- 41% said they’d consider moving for a job opportunity.
- 35% said they’d factor in proximity to family.
- 25% said they’d consider a move for health reasons
- 18% said they’d move to be closer to friends.
- 16% said they’d relocate to be closer to a significant other.
- 14% said they’d move for greater educational opportunities.
- 13% wanted to live in an area with a more accepting lifestyle.
- 11% said they wanted to move to a place with political views that are more accepting.
Source: “Moving Motivations: What Would Make Americans Consider Uprooting?” RISMedia (Jan. 7, 2016)
Home owners are still slightly overvaluing their homes compared to appraisers’ estimates, according to the latest Quicken Loans Home Price Perception Index. In December, average appraised values were 1.8 percent lower than home owners’ opinions of their homes’ values. That marks the 11th consecutive month where appraised values were lower than home owners’ expectations — but the gap is narrowing.
“The narrowing of the perceived-versus-appraisal value gap is an excellent way to end the year,” says Quicken Loans Chief Economist Bob Walters. “The more home owners are in line with appraisers and understand the equity in their home, the easier it will be to refinance their mortgage. In the same vein, if home buyers understand how the local market is performing, they will be better equipped to come in with a strong offer on the home of their dreams.”
Source: Quicken Loans
In 2015, the housing market reached its best year in nearly a decade, but 2016 will likely see a slowdown in many housing markets across the country. Home sales are forecasted to increase this year, but at a more moderate pace, “as pent-up demand combats affordability pressures and meager economic growth,” says Lawrence Yun, chief economist for the National Association of REALTORS®.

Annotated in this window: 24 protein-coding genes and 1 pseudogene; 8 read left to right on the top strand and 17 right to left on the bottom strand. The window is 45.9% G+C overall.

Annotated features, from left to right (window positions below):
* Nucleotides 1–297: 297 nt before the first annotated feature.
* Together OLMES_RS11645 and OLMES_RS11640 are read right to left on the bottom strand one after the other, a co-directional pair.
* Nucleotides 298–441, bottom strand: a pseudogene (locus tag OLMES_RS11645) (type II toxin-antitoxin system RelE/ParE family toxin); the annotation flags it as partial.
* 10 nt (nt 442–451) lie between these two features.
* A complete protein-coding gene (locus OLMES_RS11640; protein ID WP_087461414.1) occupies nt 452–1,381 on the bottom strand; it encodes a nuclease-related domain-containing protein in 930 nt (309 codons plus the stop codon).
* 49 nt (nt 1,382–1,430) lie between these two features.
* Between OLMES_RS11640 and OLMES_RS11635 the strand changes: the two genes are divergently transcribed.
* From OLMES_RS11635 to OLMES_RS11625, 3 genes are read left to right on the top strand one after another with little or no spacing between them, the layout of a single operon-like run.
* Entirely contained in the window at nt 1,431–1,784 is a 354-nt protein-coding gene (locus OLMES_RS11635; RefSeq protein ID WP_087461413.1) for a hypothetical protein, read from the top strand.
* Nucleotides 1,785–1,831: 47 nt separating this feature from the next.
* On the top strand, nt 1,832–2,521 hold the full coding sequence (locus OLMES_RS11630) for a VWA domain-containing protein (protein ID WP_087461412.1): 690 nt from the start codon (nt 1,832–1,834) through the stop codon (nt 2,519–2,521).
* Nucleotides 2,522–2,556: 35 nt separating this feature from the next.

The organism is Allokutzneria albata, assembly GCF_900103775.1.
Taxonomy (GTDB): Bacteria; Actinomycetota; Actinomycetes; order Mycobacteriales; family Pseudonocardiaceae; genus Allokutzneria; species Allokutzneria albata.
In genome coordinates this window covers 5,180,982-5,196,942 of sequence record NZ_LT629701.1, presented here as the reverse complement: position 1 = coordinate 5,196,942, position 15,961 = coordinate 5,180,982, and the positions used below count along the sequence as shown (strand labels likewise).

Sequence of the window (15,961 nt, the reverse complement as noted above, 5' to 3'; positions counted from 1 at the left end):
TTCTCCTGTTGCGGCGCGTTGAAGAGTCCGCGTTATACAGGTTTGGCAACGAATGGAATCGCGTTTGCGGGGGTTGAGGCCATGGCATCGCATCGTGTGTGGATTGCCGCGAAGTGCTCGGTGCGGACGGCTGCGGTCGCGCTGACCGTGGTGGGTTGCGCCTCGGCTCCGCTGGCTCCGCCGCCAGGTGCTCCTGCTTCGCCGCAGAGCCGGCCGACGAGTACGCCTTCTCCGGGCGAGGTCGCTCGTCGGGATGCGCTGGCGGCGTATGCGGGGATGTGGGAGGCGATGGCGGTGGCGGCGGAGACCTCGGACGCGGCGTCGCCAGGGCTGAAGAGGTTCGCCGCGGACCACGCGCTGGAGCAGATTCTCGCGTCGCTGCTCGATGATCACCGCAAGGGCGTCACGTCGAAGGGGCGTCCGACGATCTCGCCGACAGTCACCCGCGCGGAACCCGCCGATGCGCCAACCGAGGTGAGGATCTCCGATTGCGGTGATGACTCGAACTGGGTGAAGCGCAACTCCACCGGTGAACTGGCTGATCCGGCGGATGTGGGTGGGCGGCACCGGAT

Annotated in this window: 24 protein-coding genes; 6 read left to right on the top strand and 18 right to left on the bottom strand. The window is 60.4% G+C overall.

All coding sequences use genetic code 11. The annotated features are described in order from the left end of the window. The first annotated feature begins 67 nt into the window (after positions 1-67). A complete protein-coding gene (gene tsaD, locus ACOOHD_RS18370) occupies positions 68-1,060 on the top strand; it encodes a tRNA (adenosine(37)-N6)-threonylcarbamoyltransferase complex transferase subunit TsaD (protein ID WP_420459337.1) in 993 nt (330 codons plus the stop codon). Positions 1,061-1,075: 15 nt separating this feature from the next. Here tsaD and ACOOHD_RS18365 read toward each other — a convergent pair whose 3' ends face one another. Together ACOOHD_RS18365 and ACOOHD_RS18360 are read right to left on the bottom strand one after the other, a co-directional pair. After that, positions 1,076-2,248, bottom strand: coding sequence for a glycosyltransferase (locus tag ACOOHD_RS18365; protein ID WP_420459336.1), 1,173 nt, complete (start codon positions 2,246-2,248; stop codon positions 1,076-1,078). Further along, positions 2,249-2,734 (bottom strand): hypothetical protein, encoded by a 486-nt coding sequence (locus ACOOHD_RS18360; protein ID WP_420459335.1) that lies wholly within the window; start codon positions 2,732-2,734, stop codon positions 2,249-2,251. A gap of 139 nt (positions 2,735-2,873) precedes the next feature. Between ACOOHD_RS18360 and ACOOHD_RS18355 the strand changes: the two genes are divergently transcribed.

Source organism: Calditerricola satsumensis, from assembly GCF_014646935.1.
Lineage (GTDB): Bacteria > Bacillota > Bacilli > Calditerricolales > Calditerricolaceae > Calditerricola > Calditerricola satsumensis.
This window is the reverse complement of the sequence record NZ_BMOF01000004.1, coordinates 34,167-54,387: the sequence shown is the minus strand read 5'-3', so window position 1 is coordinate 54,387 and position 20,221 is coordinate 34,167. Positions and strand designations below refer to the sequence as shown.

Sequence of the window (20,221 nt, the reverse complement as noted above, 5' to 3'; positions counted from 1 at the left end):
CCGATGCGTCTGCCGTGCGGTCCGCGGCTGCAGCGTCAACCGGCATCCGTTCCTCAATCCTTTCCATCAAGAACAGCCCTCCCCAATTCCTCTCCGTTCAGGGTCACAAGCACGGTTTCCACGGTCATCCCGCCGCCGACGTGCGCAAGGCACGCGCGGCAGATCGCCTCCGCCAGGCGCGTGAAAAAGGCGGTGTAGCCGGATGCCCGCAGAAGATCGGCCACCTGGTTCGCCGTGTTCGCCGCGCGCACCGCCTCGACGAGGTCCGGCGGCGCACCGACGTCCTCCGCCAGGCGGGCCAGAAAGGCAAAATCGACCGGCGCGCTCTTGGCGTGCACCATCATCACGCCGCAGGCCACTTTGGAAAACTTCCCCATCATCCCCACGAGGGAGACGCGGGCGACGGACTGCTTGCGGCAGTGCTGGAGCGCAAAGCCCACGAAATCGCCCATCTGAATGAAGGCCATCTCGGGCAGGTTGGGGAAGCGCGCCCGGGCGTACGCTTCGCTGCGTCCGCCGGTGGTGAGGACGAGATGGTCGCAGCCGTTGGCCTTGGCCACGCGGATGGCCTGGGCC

Yun says pent-up demand, sustained job growth, and improving inventory conditions will be the main triggers pushing the expected gains in new and existing-home sales in 2016.
However, Yun cites rising mortgage rates, home prices that still outpace wage growth, and a fragile global economy as the main challenges that could hold back a stronger pace of sales this year.
Watch the video below for more from Yun’s forecast.
Source: National Association of REALTORS®
Mortgage rates aren’t edging up yet. The 30-year fixed-rate mortgage dropped back below 4 percent to start the new year, Freddie Mac reports.
“Concerns about overseas economic developments have dominated financial markets to start the year,” says Sean Becketti, Freddie Mac’s chief economist. “U.S. Treasury bond yields fell amidst a global equity selloff and flight to safety. In response, the 30-year mortgage rate dipped 4 basis points to 3.97 percent.”
Freddie Mac reports the following mortgage rates for the week ending Jan. 7:
- 30-year fixed-rate mortgages: averaged 3.97 percent, with an average 0.6 point, falling from last week’s 4.01 percent average. A year ago at this time, 30-year rates averaged 3.73 percent.
- 15-year fixed-rate mortgages: averaged 3.26 percent, with an average 0.5 point, rising from 3.24 percent last week. Last year at this time, 15-year rates averaged 3.05 percent.
Source: Freddie Mac
The 30-year fixed-rate mortgage finished out 2015 breaking above the 4 percent mark. It was the first time in five months the rate edged above 4 percent.
“In the final week of 2015, Treasury yields jumped reacting in part to strong consumer confidence in December,” says Sean Becketti, Freddie Mac’s chief economist. “In response, the 30-year mortgage rate rose 5 basis points to 4.01 percent, ending a five-month span below 4 percent. After averaging 3.9 percent in the fourth quarter of 2015, we expect the 30-year mortgage rate to average 4.7 percent for the fourth quarter of 2016.”
Freddie Mac reported the following mortgage rates for the week ending Dec. 31, 2015:
- 30-year fixed-rate mortgages: averaged 4.01 percent, with an average 0.6 point, rising from the previous week’s 3.96 percent average. A year ago, 30-year rates averaged 3.87 percent.
- 15-year fixed-rate mortgages: averaged 3.24 percent, with an average 0.6 point, increasing from 3.22 percent the previous week. A year ago at this time, 15-year rates averaged 3.15 percent.
Source: Freddie Mac